Food as a doorway into mindfulness

girl-cooking-soup-ladle-home-47328087Yesterday I made an old favorite, Split Pea Soup with Frizzled Ham, from Mark Bittman’s Food Matters Cookbook. More of an autumn gal, personally, I was thrilled by the morning’s cloud cover and seized the brief spell of cool weather as justification for a kettle of soup. Plus, I love this particular recipe – I’d heard Mark speak at the Schnitzer a few years ago when he was promoting his book and felt a certain affinity for the fellow food enthusiast.

Soup making is a ritual; one I’ve learned to treasure over the years. A way to slow down, savor, and fill up -not just belly, but heart. My fondness for soups only grew after several previous meditation retreats, where soup and bread were our main meal of the day. Trust me, when you rise at 5:30am for alternating periods of sitting and walking (all in silence), every bite of food you receive is pure magic. I’ve written mediocre poetry and more than one essay about my food experiences on retreat. Rarely has my experience of food been so flavorful, or so precious.

Lately, I’ve been musing through the complexities of my own life – work, parenting, relationships, health; the evolving, mysterious nature of identity and longing; the struggle to find balance between competing needs. It’s been several years since I’ve been able to get away for retreat. Thinking and doing (while also keeping up with the news), too often my prominent state.  

So I was excited to dive into the soothing ritual of soup. I knew I had the basic ingredients – dried split peas, fresh chicken broth, carrots, onions, garlic – in stock. A defrosted loaf of olive bread, and a quick stop at Trader Joes for pancetta, and I was ready. The house, thankfully, atypically quiet, before my family arrived home.  I turned on Pandora, poured a glass of white wine, and began to chop, saute, simmer. Each step, a deepening toward something familiar and primal.  20247721_10154456078786065_4580916475406875412_o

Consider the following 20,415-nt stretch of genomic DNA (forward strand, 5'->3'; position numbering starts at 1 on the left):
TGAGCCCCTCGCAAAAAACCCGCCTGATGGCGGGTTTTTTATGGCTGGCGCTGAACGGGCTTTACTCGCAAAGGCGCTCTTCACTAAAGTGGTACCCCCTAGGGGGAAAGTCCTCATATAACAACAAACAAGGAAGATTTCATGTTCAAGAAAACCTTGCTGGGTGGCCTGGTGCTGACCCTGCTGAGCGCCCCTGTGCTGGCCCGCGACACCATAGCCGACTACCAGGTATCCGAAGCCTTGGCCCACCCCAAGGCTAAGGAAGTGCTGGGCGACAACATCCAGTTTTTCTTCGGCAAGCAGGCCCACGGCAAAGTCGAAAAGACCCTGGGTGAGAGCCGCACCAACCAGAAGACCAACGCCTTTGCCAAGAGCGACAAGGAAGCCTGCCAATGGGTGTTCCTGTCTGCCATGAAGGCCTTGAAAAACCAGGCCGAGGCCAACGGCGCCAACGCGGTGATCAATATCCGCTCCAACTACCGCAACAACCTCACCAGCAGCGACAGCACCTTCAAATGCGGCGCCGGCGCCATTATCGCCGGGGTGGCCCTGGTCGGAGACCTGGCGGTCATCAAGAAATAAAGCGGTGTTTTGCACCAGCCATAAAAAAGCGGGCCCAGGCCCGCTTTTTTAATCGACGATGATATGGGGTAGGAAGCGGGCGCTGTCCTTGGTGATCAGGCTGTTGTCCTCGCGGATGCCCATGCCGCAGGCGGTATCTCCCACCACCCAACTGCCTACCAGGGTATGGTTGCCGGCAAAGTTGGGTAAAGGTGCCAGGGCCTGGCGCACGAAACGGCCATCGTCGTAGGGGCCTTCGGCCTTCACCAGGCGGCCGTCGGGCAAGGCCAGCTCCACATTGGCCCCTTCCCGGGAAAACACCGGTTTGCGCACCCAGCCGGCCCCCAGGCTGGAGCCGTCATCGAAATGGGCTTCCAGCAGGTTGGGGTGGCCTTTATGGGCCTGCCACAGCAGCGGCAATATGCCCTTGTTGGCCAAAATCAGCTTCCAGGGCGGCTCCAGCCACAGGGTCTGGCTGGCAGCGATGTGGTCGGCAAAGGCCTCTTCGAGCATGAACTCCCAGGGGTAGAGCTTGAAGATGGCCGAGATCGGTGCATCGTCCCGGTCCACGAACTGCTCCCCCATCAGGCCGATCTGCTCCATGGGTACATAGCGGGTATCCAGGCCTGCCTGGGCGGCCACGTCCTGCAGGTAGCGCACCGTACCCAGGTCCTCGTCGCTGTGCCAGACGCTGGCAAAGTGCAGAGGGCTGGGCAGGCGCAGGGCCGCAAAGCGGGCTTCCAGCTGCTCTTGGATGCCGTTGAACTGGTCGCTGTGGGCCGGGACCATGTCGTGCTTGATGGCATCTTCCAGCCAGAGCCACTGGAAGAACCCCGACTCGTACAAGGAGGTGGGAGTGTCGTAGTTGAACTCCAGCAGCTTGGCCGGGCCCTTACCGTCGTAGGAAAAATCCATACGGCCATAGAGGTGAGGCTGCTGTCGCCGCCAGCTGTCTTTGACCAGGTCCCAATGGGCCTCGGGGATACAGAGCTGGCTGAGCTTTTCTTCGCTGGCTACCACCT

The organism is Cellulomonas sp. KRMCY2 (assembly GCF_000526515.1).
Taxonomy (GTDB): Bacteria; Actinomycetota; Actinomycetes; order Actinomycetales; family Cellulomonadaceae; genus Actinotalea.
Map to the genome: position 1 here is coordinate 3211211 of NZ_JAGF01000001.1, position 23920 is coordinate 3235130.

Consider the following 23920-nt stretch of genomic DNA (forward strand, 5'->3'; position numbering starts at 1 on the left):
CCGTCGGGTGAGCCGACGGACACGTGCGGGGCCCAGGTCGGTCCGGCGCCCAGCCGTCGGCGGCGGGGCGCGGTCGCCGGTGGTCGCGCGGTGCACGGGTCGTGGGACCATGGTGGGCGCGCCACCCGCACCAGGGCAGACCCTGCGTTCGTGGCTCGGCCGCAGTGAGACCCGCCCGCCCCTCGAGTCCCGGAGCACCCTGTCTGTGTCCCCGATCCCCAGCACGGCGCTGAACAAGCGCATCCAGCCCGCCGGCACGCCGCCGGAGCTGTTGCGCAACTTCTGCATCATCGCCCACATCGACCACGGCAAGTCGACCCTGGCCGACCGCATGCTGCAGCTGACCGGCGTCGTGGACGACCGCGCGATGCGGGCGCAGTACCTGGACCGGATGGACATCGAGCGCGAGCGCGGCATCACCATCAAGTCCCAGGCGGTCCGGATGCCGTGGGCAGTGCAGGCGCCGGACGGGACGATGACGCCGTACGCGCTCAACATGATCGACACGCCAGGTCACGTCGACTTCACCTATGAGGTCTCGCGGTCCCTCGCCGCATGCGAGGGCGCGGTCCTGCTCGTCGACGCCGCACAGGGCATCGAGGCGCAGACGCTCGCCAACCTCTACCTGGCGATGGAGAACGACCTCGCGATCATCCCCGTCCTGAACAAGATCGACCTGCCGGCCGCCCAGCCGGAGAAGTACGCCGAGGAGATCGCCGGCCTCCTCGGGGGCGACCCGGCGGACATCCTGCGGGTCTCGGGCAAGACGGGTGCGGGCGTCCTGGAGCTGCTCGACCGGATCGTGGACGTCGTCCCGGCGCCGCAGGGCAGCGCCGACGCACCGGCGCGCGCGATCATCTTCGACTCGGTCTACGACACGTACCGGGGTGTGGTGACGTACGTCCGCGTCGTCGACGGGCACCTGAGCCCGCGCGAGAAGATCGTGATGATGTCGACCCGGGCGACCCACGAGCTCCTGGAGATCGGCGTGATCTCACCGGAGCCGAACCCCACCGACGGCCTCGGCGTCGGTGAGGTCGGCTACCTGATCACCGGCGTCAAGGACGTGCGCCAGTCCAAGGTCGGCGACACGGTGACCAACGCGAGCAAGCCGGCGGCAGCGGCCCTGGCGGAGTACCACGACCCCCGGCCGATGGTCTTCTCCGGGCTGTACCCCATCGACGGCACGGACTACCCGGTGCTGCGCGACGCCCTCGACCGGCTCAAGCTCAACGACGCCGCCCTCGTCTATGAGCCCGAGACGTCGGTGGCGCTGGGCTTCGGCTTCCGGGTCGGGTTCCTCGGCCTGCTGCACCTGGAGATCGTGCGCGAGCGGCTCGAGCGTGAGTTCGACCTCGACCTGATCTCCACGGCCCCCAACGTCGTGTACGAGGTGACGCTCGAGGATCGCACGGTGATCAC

Gradually, I noticed a sense of settling in….into my body, and into the moment; into this moment. I realized that I was using soup making as a mindfulness practice, as a doorway into an experience that I’d been searching for but missing amidst all of my busyness. One that is accessible to me via the breath, the yoga mat, the meditation cushion or chair…and also the cutting board, and stove.

I can’t cook from scratch everyday – and soup, in particular, takes an extra bit of planning and patience. However, we all can identify small opportunities to connect with the present moment, through food: picking berries, slicing vegetables, preparing and sauteing and savoring, whether it be a morning drink, a snack, a meal, or a sweet treat at the end of the day.

Preparing food for ourselves, perhaps one of the most mindful, self-compassionate acts of all.


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